ACA Senior VP of Government Relations John Falardeau recently spoke with HealthLeaders Media about a new interpretation of the PPACA by a trio of federal agencies—the departments of Labor, Treasury, and Health and Human Services—requires provider networks to include doctors of chiropractic medicine or coverage for chiropractic services at in-network rates. “We are calling this a game-changer,” Falardeau told the publication.
[quote_center]As narrow provider networks become more widespread, healthcare payers and regulators are focusing on the ground rules for out-of-network care payments. Chiropractic and telemedicine practitioners may benefit.[/quote_center]
Key questions about narrow networks are becoming clearer.
With exclusionary underwriting such as pre-existing condition culling outlawed under the Patient Protection and Affordable Care Act, provider network design has emerged as a key tool for payers to control the quality and cost of healthcare services.
The first stage in the evolution of these so-called narrow networks focused on the adequacy of provider networks, with regulators setting service accessibility standards for patients such as travel distance limits.
As state and federal officials finalize provider-network adequacy standards, billing for out-of-network healthcare services appears destined to dominate the next evolutionary stage of narrow networks.
Robin Gelburd, president of New York-based FAIR Health, says establishment of ground rules for out-of-network care should be a top transparency goal in the healthcare industry.
“Out-of-network care is squarely in the spotlight now, but there are two major prongs to that discussion—elective out-of-network care and ‘the surprise bill.’ In elective out-of-network care, there often is a unique issue or a pre-existing relationship with a physician who is no longer in the payer’s network. When there is a lack of transparency in these elective out-of-network cases, there are unexpectedly high out-of-pocket costs for patients. If there is going to be cost-sharing for this care, it’s better for patients to know that before they get a service,” Gelburd told me recently.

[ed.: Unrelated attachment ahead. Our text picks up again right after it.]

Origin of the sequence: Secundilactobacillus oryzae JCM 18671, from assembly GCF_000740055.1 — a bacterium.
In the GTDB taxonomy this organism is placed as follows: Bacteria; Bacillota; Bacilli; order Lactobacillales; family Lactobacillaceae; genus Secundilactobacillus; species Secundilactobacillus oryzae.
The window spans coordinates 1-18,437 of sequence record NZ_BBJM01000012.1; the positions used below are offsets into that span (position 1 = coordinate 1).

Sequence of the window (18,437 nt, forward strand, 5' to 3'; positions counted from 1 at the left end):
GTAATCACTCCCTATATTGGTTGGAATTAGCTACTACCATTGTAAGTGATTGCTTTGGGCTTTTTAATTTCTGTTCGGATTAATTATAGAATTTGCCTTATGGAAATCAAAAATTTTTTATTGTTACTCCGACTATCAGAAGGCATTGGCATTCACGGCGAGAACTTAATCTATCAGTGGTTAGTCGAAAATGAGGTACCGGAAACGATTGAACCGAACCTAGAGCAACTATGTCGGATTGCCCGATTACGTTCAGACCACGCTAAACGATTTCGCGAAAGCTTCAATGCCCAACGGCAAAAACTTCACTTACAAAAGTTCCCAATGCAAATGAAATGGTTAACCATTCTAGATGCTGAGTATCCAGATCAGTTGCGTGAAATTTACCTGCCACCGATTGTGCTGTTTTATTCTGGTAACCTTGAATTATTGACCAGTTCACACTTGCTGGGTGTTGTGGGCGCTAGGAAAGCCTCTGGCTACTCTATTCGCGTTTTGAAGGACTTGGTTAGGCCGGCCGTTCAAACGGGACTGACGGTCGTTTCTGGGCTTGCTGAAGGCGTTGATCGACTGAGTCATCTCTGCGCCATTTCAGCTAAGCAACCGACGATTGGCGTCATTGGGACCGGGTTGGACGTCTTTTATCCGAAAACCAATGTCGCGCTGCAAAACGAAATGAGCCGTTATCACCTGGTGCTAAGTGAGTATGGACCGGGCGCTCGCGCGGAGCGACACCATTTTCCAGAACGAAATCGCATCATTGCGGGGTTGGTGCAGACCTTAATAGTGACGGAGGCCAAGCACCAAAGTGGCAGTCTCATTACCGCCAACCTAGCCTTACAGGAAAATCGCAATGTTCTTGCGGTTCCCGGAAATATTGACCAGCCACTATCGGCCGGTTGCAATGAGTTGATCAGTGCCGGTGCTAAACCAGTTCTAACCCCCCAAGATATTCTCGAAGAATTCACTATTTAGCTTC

“With the surprise bill, a patient thinks that a service is covered at the in-network rate, but the bill includes an unexpected out-of-network fee. This is the exacerbation of the times.”
FAIR Health is a not-for-profit corporation founded in 2009 to gather and leverage payer claims information. The organization has taken a leading role in healthcare transparency efforts, including provision of data used to set pricing benchmarks for New York’s recently adopted healthcare transparency law.
Gelburd says the Empire State’s healthcare transparency law, which includes consumer protections for patients who seek out-of-network services, reflects a growing regulatory trend.
“We’re starting to see ripple effects across the country, with states experimenting. Protective provisions are needed for consumers, and those protections will vary from state to state,” she says, noting that Connecticut has established out-of-network billing standards for emergency care. “The New York law is becoming the national model. Connecticut, New Jersey, and Texas are all looking at regulating surprise bills. It’s a necessary outflow of a changing marketplace.”
Gelburd says healthcare industry stakeholders who resist the transparency trend are taking a high-risk gamble. “The consumers are not in the chorus line anymore. … They have been pushed into the spotlight, and they are asserting their voice.”
New Jersey is another state on the front lines of clashes over billing for out-of-network care.
In a commissioned study that Horizon Blue Cross Blue Shield of New Jersey released in March, the Newark, NJ-based payer calls for limits on the prices that providers can charge for out-of-network care.